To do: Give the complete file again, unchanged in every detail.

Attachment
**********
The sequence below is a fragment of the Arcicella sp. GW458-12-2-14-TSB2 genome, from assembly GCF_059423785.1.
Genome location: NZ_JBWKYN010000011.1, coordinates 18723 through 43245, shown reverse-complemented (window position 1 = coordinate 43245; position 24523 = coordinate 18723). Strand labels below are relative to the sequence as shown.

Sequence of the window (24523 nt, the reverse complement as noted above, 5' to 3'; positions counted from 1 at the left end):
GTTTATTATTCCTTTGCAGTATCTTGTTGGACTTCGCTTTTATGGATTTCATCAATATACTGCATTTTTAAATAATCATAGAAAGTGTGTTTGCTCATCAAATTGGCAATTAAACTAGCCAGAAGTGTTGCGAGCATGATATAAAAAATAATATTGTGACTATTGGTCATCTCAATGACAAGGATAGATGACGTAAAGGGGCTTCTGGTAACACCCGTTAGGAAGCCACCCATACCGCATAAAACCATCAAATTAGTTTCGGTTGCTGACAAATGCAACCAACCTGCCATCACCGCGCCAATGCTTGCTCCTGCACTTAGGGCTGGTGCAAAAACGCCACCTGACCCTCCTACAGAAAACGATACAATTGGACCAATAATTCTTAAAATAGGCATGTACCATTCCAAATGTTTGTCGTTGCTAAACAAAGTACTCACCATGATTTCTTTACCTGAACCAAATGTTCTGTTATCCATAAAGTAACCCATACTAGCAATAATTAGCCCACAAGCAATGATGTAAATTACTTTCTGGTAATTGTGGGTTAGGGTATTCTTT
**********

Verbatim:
The sequence below is a fragment of the Arcicella sp. GW458-12-2-14-TSB2 genome, from assembly GCF_059423785.1.
Genome location: NZ_JBWKYN010000011.1, coordinates 18723 through 43245, shown reverse-complemented (window position 1 = coordinate 43245; position 24523 = coordinate 18723). Strand labels below are relative to the sequence as shown.

Sequence of the window (24523 nt, the reverse complement as noted above, 5' to 3'; positions counted from 1 at the left end):
GTTTATTATTCCTTTGCAGTATCTTGTTGGACTTCGCTTTTATGGATTTCATCAATATACTGCATTTTTAAATAATCATAGAAAGTGTGTTTGCTCATCAAATTGGCAATTAAACTAGCCAGAAGTGTTGCGAGCATGATATAAAAAATAATATTGTGACTATTGGTCATCTCAATGACAAGGATAGATGACGTAAAGGGGCTTCTGGTAACACCCGTTAGGAAGCCACCCATACCGCATAAAACCATCAAATTAGTTTCGGTTGCTGACAAATGCAACCAACCTGCCATCACCGCGCCAATGCTTGCTCCTGCACTTAGGGCTGGTGCAAAAACGCCACCTGACCCTCCTACAGAAAACGATACAATTGGACCAATAATTCTTAAAATAGGCATGTACCATTCCAAATGTTTGTCGTTGCTAAACAAAGTACTCACCATGATTTCTTTACCTGAACCAAATGTTCTGTTATCCATAAAGTAACCCATACTAGCAATAATTAGCCCACAAGCAATGATGTAAATTACTTTCTGGTAATTGTGGGTTAGGGTATTCTTT